Michael Borden

Michael Borden

Earlier this month, the Senate Banking Committee advanced the nominations of Randal Quarles and Joseph Otting to fill key posts at the Federal Reserve and Office of the Comptroller of the Currency, respectively. Testimony from each during a July 2017 Senate Banking Committee hearing, including Quarles’ suggestion to simplify the Volcker Rule, was consistent with Treasury recommendations.

Quarles’ position accords with that of acting Comptroller Keith Noreika, who in August began soliciting public comment for rewriting the Volcker Rule. And while FDIC Chairman Martin Gruenberg and Federal Reserve Vice Chair Stanley Fischer criticized the report, Gruenberg’s term ends this November and Fischer will step down in October. Both departures allow President Trump to fill important positions with individuals committed to financial reform.

Simplifying the Volcker Rule therefore appears likely. But doing so requires coordination among the Federal Reserve, OCC, FDIC, SEC, and CFTC — a challenging task given that each agency is in transition.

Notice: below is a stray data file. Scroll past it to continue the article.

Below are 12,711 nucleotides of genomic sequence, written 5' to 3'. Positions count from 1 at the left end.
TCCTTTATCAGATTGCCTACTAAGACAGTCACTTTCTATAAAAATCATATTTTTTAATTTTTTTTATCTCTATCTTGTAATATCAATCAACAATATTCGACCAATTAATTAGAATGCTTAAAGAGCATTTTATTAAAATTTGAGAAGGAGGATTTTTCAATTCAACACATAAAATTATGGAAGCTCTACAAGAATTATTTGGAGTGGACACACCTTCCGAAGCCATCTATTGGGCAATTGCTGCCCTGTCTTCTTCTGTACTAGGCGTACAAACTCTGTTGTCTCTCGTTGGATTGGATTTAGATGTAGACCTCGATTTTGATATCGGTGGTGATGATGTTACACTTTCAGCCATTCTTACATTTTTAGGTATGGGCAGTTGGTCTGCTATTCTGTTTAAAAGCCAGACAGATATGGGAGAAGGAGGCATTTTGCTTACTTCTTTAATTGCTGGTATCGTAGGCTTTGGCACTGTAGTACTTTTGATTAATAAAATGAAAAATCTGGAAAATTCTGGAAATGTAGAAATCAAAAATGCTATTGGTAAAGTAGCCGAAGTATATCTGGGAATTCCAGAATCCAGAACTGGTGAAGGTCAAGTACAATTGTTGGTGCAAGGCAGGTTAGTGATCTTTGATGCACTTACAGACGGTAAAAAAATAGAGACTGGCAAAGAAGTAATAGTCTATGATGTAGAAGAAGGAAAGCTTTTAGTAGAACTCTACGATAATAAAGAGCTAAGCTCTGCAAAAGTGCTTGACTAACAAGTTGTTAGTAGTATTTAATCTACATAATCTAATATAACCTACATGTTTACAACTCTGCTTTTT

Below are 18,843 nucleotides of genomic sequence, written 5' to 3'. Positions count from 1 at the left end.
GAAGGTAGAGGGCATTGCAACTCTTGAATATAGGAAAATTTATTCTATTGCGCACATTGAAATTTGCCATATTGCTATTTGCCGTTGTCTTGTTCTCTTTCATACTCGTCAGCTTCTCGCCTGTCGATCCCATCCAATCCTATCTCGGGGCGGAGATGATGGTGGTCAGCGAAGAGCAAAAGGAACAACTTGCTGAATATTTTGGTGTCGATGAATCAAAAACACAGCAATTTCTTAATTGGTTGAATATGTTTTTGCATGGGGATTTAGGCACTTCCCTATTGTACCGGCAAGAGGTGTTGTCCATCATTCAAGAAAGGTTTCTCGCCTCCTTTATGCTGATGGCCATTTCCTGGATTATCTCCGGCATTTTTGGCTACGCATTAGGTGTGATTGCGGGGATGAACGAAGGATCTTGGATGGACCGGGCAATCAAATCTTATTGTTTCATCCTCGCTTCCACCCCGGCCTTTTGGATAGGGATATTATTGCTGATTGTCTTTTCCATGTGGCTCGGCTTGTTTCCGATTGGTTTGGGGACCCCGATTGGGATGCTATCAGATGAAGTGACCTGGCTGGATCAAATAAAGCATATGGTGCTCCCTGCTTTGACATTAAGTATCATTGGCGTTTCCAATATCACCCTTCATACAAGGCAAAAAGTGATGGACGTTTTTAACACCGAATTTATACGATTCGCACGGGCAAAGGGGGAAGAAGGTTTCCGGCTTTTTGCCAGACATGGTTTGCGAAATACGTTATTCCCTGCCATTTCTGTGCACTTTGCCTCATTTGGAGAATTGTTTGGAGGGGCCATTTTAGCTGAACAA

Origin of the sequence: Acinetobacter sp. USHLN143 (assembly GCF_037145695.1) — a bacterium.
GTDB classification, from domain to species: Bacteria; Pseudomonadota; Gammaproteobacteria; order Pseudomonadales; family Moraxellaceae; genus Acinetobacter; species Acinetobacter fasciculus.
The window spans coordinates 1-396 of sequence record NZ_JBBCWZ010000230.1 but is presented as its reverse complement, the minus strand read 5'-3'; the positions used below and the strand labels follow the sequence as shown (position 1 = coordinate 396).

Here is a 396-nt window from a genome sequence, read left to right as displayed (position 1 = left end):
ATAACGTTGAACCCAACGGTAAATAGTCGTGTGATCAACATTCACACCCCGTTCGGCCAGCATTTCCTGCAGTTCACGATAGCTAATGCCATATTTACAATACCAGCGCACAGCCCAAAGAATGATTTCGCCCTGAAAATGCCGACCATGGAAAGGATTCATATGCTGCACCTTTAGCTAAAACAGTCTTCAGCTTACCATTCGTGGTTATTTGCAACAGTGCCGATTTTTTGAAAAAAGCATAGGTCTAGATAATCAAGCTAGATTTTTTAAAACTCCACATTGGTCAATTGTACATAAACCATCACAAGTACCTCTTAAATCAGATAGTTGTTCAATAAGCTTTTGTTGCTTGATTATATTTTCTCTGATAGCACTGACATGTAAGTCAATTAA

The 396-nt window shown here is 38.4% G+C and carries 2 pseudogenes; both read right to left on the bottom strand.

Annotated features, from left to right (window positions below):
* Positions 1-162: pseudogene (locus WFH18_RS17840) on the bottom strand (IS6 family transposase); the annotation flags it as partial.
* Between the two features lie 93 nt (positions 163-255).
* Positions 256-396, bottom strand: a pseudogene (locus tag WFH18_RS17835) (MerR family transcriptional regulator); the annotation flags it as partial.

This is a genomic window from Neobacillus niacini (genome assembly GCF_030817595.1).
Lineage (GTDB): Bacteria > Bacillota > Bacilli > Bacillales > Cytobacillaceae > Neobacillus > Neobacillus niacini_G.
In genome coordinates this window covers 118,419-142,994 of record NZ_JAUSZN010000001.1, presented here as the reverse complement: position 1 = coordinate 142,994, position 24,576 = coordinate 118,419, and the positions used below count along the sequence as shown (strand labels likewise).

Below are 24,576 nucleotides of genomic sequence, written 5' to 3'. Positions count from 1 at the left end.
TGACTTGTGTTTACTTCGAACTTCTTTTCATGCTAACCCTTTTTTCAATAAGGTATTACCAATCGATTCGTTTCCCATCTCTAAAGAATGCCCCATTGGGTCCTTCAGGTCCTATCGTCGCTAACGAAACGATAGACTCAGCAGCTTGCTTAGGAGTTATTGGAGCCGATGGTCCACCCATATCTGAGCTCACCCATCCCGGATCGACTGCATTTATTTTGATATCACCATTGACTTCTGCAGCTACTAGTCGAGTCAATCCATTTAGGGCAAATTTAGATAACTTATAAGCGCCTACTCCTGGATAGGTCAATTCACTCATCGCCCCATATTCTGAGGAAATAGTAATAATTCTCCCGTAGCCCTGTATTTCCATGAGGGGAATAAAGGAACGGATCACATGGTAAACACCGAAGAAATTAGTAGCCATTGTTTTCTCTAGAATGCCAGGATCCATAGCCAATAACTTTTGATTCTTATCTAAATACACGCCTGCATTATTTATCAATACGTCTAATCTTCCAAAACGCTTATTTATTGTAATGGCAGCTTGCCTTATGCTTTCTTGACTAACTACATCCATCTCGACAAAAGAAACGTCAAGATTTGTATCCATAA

Otting, who could replace Noreika within weeks, may opt for a slower timeline than Noreika if confirmed. While Gruenberg and Yellen both support simplification, the FDIC and Federal Reserve may be hesitant given Gruenberg’s upcoming departure and Yellen’s uncertain future. It could thus take time before the industry sees formal change.

Other regulatory reform through the agencies is also possible. This may include simplified capital requirements, such as an emphasis on standardized rather than advanced approaches to calculating risk-weighted assets. The Treasury also recommends narrowing the liquidity coverage ratio to apply only to internationally active — a change that is possible through coordinated rulemaking among the OCC, Federal Reserve, and FDIC.

And while removing the FDIC from the annual living will process requires amending Dodd-Frank, changing the process to a two-year cycle only requires coordinated action between the FDIC and Federal Reserve.